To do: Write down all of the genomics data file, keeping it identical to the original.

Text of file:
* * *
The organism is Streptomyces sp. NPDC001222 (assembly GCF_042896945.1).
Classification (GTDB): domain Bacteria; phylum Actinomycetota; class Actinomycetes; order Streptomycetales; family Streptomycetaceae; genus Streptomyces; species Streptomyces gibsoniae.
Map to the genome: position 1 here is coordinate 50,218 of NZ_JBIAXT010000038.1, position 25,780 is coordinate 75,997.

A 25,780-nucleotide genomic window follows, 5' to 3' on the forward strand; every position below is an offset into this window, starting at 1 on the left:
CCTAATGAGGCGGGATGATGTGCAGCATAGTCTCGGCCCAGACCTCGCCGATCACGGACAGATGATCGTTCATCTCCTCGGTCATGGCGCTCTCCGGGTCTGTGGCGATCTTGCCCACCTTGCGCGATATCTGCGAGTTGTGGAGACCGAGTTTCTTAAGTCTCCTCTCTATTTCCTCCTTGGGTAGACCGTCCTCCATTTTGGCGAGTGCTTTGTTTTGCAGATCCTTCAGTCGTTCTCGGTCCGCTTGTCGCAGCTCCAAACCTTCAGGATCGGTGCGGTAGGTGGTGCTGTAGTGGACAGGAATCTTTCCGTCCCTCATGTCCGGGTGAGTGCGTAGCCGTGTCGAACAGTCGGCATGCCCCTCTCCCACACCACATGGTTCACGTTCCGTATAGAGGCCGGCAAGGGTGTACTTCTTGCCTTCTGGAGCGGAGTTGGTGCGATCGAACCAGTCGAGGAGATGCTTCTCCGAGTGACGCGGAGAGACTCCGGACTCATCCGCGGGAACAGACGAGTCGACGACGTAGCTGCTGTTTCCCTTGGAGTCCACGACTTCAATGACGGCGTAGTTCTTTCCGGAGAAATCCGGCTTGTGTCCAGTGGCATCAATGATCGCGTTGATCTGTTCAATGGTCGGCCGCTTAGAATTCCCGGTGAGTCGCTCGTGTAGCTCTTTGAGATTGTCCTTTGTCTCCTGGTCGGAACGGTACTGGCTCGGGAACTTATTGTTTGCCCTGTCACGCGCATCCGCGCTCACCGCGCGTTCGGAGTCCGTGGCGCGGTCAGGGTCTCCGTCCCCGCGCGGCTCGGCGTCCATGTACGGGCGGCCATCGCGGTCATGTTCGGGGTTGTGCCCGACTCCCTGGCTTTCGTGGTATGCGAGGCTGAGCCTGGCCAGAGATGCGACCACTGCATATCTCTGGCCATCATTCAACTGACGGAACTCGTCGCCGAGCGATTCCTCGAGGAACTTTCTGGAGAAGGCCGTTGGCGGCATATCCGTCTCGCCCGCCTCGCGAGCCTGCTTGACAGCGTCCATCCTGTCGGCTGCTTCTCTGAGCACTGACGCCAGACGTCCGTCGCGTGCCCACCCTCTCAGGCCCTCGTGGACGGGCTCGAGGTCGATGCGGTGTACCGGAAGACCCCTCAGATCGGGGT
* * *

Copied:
The organism is Streptomyces sp. NPDC001222 (assembly GCF_042896945.1).
Classification (GTDB): domain Bacteria; phylum Actinomycetota; class Actinomycetes; order Streptomycetales; family Streptomycetaceae; genus Streptomyces; species Streptomyces gibsoniae.
Map to the genome: position 1 here is coordinate 50,218 of NZ_JBIAXT010000038.1, position 25,780 is coordinate 75,997.

A 25,780-nucleotide genomic window follows, 5' to 3' on the forward strand; every position below is an offset into this window, starting at 1 on the left:
CCTAATGAGGCGGGATGATGTGCAGCATAGTCTCGGCCCAGACCTCGCCGATCACGGACAGATGATCGTTCATCTCCTCGGTCATGGCGCTCTCCGGGTCTGTGGCGATCTTGCCCACCTTGCGCGATATCTGCGAGTTGTGGAGACCGAGTTTCTTAAGTCTCCTCTCTATTTCCTCCTTGGGTAGACCGTCCTCCATTTTGGCGAGTGCTTTGTTTTGCAGATCCTTCAGTCGTTCTCGGTCCGCTTGTCGCAGCTCCAAACCTTCAGGATCGGTGCGGTAGGTGGTGCTGTAGTGGACAGGAATCTTTCCGTCCCTCATGTCCGGGTGAGTGCGTAGCCGTGTCGAACAGTCGGCATGCCCCTCTCCCACACCACATGGTTCACGTTCCGTATAGAGGCCGGCAAGGGTGTACTTCTTGCCTTCTGGAGCGGAGTTGGTGCGATCGAACCAGTCGAGGAGATGCTTCTCCGAGTGACGCGGAGAGACTCCGGACTCATCCGCGGGAACAGACGAGTCGACGACGTAGCTGCTGTTTCCCTTGGAGTCCACGACTTCAATGACGGCGTAGTTCTTTCCGGAGAAATCCGGCTTGTGTCCAGTGGCATCAATGATCGCGTTGATCTGTTCAATGGTCGGCCGCTTAGAATTCCCGGTGAGTCGCTCGTGTAGCTCTTTGAGATTGTCCTTTGTCTCCTGGTCGGAACGGTACTGGCTCGGGAACTTATTGTTTGCCCTGTCACGCGCATCCGCGCTCACCGCGCGTTCGGAGTCCGTGGCGCGGTCAGGGTCTCCGTCCCCGCGCGGCTCGGCGTCCATGTACGGGCGGCCATCGCGGTCATGTTCGGGGTTGTGCCCGACTCCCTGGCTTTCGTGGTATGCGAGGCTGAGCCTGGCCAGAGATGCGACCACTGCATATCTCTGGCCATCATTCAACTGACGGAACTCGTCGCCGAGCGATTCCTCGAGGAACTTTCTGGAGAAGGCCGTTGGCGGCATATCCGTCTCGCCCGCCTCGCGAGCCTGCTTGACAGCGTCCATCCTGTCGGCTGCTTCTCTGAGCACTGACGCCAGACGTCCGTCGCGTGCCCACCCTCTCAGGCCCTCGTGGACGGGCTCGAGGTCGATGCGGTGTACCGGAAGACCCCTCAGATCGGGGT